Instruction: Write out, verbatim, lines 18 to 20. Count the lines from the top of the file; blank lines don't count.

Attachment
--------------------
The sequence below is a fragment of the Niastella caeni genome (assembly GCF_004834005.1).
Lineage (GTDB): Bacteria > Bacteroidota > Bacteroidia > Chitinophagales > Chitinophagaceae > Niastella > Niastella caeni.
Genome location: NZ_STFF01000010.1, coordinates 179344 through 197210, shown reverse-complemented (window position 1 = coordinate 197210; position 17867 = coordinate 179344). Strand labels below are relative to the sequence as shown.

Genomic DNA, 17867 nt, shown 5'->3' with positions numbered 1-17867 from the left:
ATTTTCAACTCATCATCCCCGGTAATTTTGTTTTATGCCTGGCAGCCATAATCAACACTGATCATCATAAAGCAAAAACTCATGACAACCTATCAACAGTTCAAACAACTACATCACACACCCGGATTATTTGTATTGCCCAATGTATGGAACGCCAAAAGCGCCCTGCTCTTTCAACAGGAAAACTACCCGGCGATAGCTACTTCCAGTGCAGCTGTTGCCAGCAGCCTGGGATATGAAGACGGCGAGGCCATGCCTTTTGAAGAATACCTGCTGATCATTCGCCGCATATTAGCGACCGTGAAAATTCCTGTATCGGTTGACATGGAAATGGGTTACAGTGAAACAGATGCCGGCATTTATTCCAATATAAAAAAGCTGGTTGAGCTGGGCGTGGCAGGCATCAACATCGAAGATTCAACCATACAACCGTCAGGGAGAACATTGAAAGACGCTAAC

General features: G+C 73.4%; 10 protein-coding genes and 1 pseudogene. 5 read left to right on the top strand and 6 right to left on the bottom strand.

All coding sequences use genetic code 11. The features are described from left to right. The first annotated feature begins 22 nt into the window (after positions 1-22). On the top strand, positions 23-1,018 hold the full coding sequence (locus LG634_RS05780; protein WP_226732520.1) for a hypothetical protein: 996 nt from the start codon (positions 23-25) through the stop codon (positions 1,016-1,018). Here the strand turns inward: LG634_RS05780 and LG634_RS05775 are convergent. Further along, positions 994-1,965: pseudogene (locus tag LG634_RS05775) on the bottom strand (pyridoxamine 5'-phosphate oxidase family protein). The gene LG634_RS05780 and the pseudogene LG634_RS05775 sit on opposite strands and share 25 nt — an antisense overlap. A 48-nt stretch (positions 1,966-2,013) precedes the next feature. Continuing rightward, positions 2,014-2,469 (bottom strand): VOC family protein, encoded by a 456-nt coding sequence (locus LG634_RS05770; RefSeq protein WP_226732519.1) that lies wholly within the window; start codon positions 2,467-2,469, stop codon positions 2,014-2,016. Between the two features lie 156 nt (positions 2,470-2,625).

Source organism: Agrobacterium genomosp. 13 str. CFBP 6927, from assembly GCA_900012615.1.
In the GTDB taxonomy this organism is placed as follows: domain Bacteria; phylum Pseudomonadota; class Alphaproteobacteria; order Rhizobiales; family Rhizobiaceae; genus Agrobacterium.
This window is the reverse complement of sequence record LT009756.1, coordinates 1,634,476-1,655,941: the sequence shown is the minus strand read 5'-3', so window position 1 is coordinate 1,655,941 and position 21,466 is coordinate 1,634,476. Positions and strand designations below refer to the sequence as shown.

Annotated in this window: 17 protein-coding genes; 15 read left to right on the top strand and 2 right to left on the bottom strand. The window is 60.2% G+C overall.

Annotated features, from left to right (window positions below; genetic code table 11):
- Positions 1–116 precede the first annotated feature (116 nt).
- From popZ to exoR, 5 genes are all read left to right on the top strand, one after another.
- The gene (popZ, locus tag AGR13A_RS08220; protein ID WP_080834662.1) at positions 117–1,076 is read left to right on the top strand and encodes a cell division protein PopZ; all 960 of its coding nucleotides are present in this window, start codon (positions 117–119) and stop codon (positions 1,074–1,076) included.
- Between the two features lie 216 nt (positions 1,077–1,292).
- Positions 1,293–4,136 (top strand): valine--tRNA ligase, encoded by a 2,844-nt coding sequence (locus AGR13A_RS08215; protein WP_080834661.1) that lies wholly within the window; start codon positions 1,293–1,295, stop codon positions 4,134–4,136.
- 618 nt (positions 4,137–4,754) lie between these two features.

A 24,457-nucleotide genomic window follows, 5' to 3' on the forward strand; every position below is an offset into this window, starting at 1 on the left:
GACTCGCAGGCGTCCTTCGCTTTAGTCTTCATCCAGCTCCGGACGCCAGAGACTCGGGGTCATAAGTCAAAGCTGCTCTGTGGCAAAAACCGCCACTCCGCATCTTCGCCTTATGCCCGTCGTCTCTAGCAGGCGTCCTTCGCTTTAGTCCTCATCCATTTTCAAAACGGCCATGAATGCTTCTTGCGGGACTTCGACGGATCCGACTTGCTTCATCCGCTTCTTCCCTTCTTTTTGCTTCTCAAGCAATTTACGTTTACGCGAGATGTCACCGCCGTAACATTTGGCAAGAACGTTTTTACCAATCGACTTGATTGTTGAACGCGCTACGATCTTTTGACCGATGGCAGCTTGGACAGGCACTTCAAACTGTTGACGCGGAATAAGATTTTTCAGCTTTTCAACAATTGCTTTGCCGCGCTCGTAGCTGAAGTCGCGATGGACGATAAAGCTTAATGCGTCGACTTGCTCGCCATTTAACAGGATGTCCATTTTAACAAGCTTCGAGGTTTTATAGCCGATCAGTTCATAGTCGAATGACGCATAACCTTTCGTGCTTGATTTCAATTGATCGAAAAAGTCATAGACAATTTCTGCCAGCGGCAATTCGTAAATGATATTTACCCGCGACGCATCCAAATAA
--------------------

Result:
- 618 nt (positions 4,137–4,754) lie between these two features.

A 24,457-nucleotide genomic window follows, 5' to 3' on the forward strand; every position below is an offset into this window, starting at 1 on the left:
GACTCGCAGGCGTCCTTCGCTTTAGTCTTCATCCAGCTCCGGACGCCAGAGACTCGGGGTCATAAGTCAAAGCTGCTCTGTGGCAAAAACCGCCACTCCGCATCTTCGCCTTATGCCCGTCGTCTCTAGCAGGCGTCCTTCGCTTTAGTCCTCATCCATTTTCAAAACGGCCATGAATGCTTCTTGCGGGACTTCGACGGATCCGACTTGCTTCATCCGCTTCTTCCCTTCTTTTTGCTTCTCAAGCAATTTACGTTTACGCGAGATGTCACCGCCGTAACATTTGGCAAGAACGTTTTTACCAATCGACTTGATTGTTGAACGCGCTACGATCTTTTGACCGATGGCAGCTTGGACAGGCACTTCAAACTGTTGACGCGGAATAAGATTTTTCAGCTTTTCAACAATTGCTTTGCCGCGCTCGTAGCTGAAGTCGCGATGGACGATAAAGCTTAATGCGTCGACTTGCTCGCCATTTAACAGGATGTCCATTTTAACAAGCTTCGAGGTTTTATAGCCGATCAGTTCATAGTCGAATGACGCATAACCTTTCGTGCTTGATTTCAATTGATCGAAAAAGTCATAGACAATTTCTGCCAGCGGCAATTCGTAAATGATATTTACCCGCGACGCATCCAAATAA